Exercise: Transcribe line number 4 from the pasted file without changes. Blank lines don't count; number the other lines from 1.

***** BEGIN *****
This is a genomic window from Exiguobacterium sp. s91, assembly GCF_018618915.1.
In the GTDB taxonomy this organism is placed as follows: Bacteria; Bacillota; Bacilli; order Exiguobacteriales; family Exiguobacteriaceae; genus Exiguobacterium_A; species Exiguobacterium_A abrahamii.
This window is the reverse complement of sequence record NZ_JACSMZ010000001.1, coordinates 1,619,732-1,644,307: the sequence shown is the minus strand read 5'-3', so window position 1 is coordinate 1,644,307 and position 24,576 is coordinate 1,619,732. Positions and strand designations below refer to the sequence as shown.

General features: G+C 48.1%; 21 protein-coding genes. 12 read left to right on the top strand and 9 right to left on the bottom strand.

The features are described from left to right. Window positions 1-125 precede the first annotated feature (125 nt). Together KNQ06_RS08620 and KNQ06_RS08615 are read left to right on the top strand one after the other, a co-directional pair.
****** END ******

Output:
General features: G+C 48.1%; 21 protein-coding genes. 12 read left to right on the top strand and 9 right to left on the bottom strand.